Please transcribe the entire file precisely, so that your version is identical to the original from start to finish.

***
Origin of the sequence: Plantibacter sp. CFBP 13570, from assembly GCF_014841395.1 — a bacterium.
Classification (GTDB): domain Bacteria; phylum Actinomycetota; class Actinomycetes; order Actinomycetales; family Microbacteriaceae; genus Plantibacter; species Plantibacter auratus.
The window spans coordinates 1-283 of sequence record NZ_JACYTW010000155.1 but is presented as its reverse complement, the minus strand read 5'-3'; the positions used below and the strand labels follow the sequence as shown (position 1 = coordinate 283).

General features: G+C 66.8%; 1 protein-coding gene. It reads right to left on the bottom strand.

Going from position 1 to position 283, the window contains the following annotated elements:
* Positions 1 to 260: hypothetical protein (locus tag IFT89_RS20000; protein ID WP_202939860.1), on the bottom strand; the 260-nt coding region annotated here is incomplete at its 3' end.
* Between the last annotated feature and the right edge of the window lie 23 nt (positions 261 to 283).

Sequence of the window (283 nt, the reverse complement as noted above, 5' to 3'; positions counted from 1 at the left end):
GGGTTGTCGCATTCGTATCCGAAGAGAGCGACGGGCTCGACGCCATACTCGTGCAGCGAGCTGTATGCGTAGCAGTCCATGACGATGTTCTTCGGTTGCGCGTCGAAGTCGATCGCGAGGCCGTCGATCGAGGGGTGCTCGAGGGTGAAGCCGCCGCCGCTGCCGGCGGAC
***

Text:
Origin of the sequence: Plantibacter sp. CFBP 13570, from assembly GCF_014841395.1 — a bacterium.
Classification (GTDB): domain Bacteria; phylum Actinomycetota; class Actinomycetes; order Actinomycetales; family Microbacteriaceae; genus Plantibacter; species Plantibacter auratus.
The window spans coordinates 1-283 of sequence record NZ_JACYTW010000155.1 but is presented as its reverse complement, the minus strand read 5'-3'; the positions used below and the strand labels follow the sequence as shown (position 1 = coordinate 283).

General features: G+C 66.8%; 1 protein-coding gene. It reads right to left on the bottom strand.

Going from position 1 to position 283, the window contains the following annotated elements:
* Positions 1 to 260: hypothetical protein (locus tag IFT89_RS20000; protein ID WP_202939860.1), on the bottom strand; the 260-nt coding region annotated here is incomplete at its 3' end.
* Between the last annotated feature and the right edge of the window lie 23 nt (positions 261 to 283).

Sequence of the window (283 nt, the reverse complement as noted above, 5' to 3'; positions counted from 1 at the left end):
GGGTTGTCGCATTCGTATCCGAAGAGAGCGACGGGCTCGACGCCATACTCGTGCAGCGAGCTGTATGCGTAGCAGTCCATGACGATGTTCTTCGGTTGCGCGTCGAAGTCGATCGCGAGGCCGTCGATCGAGGGGTGCTCGAGGGTGAAGCCGCCGCCGCTGCCGGCGGAC